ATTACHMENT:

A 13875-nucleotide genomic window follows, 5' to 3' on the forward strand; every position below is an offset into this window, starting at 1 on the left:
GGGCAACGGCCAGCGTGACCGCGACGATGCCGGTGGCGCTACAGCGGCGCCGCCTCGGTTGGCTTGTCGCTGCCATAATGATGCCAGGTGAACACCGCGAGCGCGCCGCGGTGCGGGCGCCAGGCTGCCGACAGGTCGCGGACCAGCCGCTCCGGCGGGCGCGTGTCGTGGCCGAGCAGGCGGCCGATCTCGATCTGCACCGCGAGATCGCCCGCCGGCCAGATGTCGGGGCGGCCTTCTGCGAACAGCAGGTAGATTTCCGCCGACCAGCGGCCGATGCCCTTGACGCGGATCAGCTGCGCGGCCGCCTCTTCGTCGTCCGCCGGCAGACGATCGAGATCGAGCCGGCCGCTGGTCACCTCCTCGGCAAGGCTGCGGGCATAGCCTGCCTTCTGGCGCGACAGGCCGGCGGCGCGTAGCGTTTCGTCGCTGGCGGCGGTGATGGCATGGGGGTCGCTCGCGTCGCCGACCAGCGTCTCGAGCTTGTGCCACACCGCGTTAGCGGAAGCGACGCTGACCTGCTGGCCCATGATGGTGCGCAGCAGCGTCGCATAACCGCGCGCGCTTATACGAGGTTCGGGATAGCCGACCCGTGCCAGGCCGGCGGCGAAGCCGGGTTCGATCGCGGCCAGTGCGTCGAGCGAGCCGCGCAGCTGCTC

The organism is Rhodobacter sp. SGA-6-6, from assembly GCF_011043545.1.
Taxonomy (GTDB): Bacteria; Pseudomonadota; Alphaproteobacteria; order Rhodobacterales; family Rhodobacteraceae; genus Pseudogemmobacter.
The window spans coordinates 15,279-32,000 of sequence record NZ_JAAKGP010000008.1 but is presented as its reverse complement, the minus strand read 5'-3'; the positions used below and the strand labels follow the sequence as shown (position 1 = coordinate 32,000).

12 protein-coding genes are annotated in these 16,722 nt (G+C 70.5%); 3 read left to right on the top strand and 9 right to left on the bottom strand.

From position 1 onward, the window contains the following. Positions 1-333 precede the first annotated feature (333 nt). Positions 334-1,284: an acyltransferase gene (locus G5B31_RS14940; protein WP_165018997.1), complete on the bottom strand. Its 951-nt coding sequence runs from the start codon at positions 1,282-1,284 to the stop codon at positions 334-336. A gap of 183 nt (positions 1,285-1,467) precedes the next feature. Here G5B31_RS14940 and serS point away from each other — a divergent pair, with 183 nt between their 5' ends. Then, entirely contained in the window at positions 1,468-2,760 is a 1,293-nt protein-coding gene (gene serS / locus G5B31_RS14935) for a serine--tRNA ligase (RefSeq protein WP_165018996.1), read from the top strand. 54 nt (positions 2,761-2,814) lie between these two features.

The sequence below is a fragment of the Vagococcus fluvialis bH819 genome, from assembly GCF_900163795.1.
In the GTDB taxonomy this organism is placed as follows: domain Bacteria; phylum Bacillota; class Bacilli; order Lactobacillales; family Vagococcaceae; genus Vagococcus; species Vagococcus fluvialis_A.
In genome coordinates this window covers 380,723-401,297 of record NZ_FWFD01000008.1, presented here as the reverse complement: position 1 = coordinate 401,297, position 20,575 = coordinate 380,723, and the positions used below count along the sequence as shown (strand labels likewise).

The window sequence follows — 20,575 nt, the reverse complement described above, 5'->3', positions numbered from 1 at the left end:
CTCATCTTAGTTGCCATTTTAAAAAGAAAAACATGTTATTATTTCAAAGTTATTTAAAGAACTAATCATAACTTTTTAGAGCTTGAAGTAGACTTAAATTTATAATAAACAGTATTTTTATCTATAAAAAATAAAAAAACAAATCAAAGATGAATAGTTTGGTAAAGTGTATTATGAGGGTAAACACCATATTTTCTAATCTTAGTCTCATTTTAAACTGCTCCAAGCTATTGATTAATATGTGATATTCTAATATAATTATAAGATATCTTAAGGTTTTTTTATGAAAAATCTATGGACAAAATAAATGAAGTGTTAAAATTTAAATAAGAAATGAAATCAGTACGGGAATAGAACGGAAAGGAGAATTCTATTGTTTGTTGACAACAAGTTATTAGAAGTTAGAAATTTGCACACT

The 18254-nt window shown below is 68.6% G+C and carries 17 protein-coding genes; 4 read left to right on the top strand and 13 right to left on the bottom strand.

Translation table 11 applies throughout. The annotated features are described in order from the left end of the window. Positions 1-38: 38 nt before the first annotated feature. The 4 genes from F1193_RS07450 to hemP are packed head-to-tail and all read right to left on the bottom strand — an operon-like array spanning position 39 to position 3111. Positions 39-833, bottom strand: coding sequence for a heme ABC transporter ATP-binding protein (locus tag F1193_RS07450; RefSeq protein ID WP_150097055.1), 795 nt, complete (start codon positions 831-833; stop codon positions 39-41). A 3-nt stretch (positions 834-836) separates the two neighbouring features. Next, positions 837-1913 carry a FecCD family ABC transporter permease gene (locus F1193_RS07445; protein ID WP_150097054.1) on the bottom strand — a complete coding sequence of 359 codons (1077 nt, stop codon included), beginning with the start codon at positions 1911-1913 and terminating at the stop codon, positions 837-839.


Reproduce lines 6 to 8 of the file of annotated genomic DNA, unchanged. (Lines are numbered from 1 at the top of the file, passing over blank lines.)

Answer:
12 protein-coding genes are annotated in these 16,722 nt (G+C 70.5%); 3 read left to right on the top strand and 9 right to left on the bottom strand.

From position 1 onward, the window contains the following. Positions 1-333 precede the first annotated feature (333 nt). Positions 334-1,284: an acyltransferase gene (locus G5B31_RS14940; protein WP_165018997.1), complete on the bottom strand. Its 951-nt coding sequence runs from the start codon at positions 1,282-1,284 to the stop codon at positions 334-336. A gap of 183 nt (positions 1,285-1,467) precedes the next feature. Here G5B31_RS14940 and serS point away from each other — a divergent pair, with 183 nt between their 5' ends. Then, entirely contained in the window at positions 1,468-2,760 is a 1,293-nt protein-coding gene (gene serS / locus G5B31_RS14935) for a serine--tRNA ligase (RefSeq protein WP_165018996.1), read from the top strand. 54 nt (positions 2,761-2,814) lie between these two features.

The sequence below is a fragment of the Vagococcus fluvialis bH819 genome, from assembly GCF_900163795.1.